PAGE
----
WASHINGTON/DETROIT (Reuters) - When Pope Francis arrives in Washington next week, the White House hopes he will bring attention to the need to curb climate change and fight inequality - areas of common ground for the popular pontiff and President Barack Obama.
But after months of work on the agenda for their meeting, White House officials said on Thursday that they expect Pope Francis may also address issues such as gay marriage or government funding for abortion - policies on which the Catholic Church and White House fundamentally disagree.
“This pope is a very independent figure and we know from his previous travels that we don’t know what he’s going to say until he says it,” said Charlie Kupchan, senior director for European affairs at the White House National Security Council.
Obama and Pope Francis share concerns on “big ticket items” like climate and poverty, said Kupchan, who told reporters that the White House has worked on new “initiatives” to roll out during the visit.
“We are hoping that his moral authority helps us advance many of the items that we take to be high on our policy agenda,” he said.
Obama and Pope Francis met last March at the Vatican, where they spoke for about an hour.
The pontiff played a key role in helping the Obama administration end a 50-year detente between the United States and Cuba, the island nation where the pope will visit en route to the United States.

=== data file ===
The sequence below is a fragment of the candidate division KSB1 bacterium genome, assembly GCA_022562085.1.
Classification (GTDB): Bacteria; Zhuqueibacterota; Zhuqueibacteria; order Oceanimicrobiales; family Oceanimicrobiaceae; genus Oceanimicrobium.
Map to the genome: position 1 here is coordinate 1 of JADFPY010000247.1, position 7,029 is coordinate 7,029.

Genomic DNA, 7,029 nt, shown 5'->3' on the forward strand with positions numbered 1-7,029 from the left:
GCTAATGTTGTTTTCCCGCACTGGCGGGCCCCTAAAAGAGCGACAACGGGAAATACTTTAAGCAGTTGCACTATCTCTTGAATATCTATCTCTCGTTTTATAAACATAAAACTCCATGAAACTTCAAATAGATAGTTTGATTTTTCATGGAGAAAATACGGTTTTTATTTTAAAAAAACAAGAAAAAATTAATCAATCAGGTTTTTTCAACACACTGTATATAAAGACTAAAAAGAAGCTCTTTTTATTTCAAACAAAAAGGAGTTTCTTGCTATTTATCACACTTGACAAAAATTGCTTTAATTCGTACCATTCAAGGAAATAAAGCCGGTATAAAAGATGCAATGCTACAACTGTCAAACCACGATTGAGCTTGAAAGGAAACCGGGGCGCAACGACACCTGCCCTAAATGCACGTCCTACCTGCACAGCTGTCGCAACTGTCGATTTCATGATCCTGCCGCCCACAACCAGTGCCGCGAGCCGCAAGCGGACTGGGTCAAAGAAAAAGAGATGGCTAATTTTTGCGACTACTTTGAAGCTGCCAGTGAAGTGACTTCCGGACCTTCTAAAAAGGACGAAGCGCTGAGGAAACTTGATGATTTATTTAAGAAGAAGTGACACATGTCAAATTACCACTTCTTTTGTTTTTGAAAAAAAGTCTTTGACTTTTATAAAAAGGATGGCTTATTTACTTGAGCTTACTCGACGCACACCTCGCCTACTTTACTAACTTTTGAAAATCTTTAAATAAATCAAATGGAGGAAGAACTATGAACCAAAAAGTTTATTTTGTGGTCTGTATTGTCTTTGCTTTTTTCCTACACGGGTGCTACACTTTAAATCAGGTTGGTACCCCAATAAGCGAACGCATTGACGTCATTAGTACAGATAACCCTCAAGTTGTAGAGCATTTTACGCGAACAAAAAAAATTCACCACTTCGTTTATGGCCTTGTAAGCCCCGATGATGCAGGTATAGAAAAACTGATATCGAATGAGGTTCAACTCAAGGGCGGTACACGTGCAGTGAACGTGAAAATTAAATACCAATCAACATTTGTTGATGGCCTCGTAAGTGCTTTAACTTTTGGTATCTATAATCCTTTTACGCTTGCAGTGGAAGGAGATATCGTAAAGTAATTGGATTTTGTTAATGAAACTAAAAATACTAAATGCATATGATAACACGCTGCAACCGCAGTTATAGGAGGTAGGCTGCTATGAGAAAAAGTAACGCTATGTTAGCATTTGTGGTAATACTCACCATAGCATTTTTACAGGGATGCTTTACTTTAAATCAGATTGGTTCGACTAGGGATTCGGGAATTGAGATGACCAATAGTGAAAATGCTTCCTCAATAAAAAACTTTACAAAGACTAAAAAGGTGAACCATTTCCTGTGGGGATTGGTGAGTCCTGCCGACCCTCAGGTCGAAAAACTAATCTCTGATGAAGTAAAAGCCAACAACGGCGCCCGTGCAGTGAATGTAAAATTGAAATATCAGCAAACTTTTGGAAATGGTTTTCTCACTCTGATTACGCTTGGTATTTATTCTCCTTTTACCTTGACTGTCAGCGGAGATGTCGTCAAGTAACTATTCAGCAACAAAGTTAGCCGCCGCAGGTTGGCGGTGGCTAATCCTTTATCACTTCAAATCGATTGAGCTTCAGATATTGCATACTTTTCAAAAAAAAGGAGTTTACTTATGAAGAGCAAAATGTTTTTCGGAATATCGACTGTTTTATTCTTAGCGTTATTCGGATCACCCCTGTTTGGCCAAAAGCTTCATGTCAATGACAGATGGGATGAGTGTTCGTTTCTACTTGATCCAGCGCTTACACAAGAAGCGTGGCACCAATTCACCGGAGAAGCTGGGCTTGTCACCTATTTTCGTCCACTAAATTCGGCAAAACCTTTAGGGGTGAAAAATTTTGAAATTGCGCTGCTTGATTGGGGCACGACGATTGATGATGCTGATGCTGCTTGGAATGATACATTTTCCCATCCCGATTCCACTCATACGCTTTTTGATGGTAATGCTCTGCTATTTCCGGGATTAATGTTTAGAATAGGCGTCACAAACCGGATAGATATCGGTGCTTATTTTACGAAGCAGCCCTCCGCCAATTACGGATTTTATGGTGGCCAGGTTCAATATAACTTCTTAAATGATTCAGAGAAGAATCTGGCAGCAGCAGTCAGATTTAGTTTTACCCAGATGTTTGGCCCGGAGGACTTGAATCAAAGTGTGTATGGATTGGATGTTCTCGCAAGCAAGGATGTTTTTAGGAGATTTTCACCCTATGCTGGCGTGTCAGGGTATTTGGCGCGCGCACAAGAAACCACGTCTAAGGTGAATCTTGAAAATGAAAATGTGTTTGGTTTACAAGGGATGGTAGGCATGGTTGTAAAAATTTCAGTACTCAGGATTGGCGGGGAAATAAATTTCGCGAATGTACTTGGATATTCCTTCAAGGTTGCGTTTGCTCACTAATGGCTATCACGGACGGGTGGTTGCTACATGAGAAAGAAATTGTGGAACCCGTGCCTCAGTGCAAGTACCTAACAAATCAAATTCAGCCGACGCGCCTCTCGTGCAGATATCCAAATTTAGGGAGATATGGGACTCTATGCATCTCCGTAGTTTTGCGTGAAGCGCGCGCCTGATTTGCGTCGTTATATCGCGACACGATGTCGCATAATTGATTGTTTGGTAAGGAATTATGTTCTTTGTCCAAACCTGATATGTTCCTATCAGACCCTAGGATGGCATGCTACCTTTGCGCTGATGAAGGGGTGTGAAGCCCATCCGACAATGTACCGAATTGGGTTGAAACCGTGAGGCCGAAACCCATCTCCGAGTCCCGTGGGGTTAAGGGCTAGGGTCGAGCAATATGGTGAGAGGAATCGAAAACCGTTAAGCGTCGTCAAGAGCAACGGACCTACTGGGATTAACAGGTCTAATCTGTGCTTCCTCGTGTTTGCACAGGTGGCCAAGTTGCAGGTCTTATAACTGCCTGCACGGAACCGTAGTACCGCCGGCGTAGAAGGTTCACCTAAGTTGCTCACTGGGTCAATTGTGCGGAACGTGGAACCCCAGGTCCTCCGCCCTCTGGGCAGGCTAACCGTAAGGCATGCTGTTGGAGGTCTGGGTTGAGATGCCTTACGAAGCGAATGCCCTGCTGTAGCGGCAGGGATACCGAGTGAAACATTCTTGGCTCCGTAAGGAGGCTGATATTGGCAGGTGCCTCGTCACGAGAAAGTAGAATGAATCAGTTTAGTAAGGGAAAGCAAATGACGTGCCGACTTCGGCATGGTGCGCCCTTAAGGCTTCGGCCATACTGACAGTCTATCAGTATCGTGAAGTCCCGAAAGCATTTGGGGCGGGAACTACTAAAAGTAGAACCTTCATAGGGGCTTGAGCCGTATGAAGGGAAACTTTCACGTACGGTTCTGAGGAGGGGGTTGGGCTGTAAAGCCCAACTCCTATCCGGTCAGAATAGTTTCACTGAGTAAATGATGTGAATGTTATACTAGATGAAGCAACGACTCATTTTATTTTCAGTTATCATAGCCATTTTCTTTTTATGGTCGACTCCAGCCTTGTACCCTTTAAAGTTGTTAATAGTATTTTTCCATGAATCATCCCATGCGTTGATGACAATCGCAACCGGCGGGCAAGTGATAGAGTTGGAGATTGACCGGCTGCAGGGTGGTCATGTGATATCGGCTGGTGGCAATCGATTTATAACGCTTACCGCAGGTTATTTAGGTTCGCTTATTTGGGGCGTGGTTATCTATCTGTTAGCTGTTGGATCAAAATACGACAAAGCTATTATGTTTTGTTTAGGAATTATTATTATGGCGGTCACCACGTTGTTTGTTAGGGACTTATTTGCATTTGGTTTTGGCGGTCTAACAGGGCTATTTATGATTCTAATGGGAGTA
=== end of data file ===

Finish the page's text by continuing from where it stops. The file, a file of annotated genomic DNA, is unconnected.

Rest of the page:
Obama and Vice President Joe Biden will greet Pope Francis when he lands at a U.S. military base just outside the city on Tuesday.
On Wednesday, more than 14,000 invited guests from around the country will gather on the South Lawn of the White House for a welcome ceremony, before Obama and the pope meet in the Oval office one-on-one.
The next day, the pope will address a joint meeting of the Senate and House of Representatives. Lawmakers eager to have television cameras capture their encounter with the pontiff have been warned against trying to grab a handshake as he makes his way in.
Pope Francis arrives in Washington as the race heats up to replace Obama in the November 2016 presidential election.
Vice President Biden, who is considering whether to compete for the Democratic nomination, will attend many of the pope’s events, and will lead a farewell ceremony in Philadelphia on Sept. 27, the White House said.
Reporting by Jeff Mason and Roberta Rampton; Editing by Lisa Shumaker